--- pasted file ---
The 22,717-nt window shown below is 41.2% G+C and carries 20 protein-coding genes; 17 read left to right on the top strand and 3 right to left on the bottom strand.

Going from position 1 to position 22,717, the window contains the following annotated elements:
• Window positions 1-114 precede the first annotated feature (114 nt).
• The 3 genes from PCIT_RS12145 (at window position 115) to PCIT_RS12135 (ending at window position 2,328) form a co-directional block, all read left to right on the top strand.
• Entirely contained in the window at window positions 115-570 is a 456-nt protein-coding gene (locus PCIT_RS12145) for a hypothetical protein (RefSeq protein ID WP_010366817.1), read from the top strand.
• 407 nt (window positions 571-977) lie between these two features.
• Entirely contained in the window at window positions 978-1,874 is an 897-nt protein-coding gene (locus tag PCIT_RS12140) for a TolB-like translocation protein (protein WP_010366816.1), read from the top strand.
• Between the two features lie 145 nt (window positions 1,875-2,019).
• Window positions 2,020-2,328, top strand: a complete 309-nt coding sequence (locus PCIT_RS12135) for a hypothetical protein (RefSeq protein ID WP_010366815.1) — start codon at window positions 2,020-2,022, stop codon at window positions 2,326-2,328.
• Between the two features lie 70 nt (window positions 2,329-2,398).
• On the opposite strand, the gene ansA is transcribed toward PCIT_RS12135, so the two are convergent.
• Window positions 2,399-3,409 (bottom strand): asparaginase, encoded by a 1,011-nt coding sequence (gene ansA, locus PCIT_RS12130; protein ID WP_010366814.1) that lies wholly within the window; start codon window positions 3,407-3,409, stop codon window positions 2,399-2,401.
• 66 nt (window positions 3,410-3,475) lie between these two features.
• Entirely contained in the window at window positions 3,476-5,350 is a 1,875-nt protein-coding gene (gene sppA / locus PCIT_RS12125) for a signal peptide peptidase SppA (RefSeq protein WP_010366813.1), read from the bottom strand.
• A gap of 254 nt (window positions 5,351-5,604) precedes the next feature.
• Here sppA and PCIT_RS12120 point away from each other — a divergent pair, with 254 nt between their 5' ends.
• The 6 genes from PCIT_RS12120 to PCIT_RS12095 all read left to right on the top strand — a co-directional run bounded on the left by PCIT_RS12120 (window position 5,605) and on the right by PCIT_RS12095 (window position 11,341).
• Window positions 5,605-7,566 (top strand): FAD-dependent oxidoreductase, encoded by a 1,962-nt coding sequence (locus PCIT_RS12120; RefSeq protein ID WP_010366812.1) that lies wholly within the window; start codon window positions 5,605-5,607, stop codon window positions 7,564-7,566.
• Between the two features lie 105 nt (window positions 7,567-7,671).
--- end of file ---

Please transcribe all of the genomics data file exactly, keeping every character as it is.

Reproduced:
The 22,717-nt window shown below is 41.2% G+C and carries 20 protein-coding genes; 17 read left to right on the top strand and 3 right to left on the bottom strand.

Going from position 1 to position 22,717, the window contains the following annotated elements:
• Window positions 1-114 precede the first annotated feature (114 nt).
• The 3 genes from PCIT_RS12145 (at window position 115) to PCIT_RS12135 (ending at window position 2,328) form a co-directional block, all read left to right on the top strand.
• Entirely contained in the window at window positions 115-570 is a 456-nt protein-coding gene (locus PCIT_RS12145) for a hypothetical protein (RefSeq protein ID WP_010366817.1), read from the top strand.
• 407 nt (window positions 571-977) lie between these two features.
• Entirely contained in the window at window positions 978-1,874 is an 897-nt protein-coding gene (locus tag PCIT_RS12140) for a TolB-like translocation protein (protein WP_010366816.1), read from the top strand.
• Between the two features lie 145 nt (window positions 1,875-2,019).
• Window positions 2,020-2,328, top strand: a complete 309-nt coding sequence (locus PCIT_RS12135) for a hypothetical protein (RefSeq protein ID WP_010366815.1) — start codon at window positions 2,020-2,022, stop codon at window positions 2,326-2,328.
• Between the two features lie 70 nt (window positions 2,329-2,398).
• On the opposite strand, the gene ansA is transcribed toward PCIT_RS12135, so the two are convergent.
• Window positions 2,399-3,409 (bottom strand): asparaginase, encoded by a 1,011-nt coding sequence (gene ansA, locus PCIT_RS12130; protein ID WP_010366814.1) that lies wholly within the window; start codon window positions 3,407-3,409, stop codon window positions 2,399-2,401.
• 66 nt (window positions 3,410-3,475) lie between these two features.
• Entirely contained in the window at window positions 3,476-5,350 is a 1,875-nt protein-coding gene (gene sppA / locus PCIT_RS12125) for a signal peptide peptidase SppA (RefSeq protein WP_010366813.1), read from the bottom strand.
• A gap of 254 nt (window positions 5,351-5,604) precedes the next feature.
• Here sppA and PCIT_RS12120 point away from each other — a divergent pair, with 254 nt between their 5' ends.
• The 6 genes from PCIT_RS12120 to PCIT_RS12095 all read left to right on the top strand — a co-directional run bounded on the left by PCIT_RS12120 (window position 5,605) and on the right by PCIT_RS12095 (window position 11,341).
• Window positions 5,605-7,566 (top strand): FAD-dependent oxidoreductase, encoded by a 1,962-nt coding sequence (locus PCIT_RS12120; RefSeq protein ID WP_010366812.1) that lies wholly within the window; start codon window positions 5,605-5,607, stop codon window positions 7,564-7,566.
• Between the two features lie 105 nt (window positions 7,567-7,671).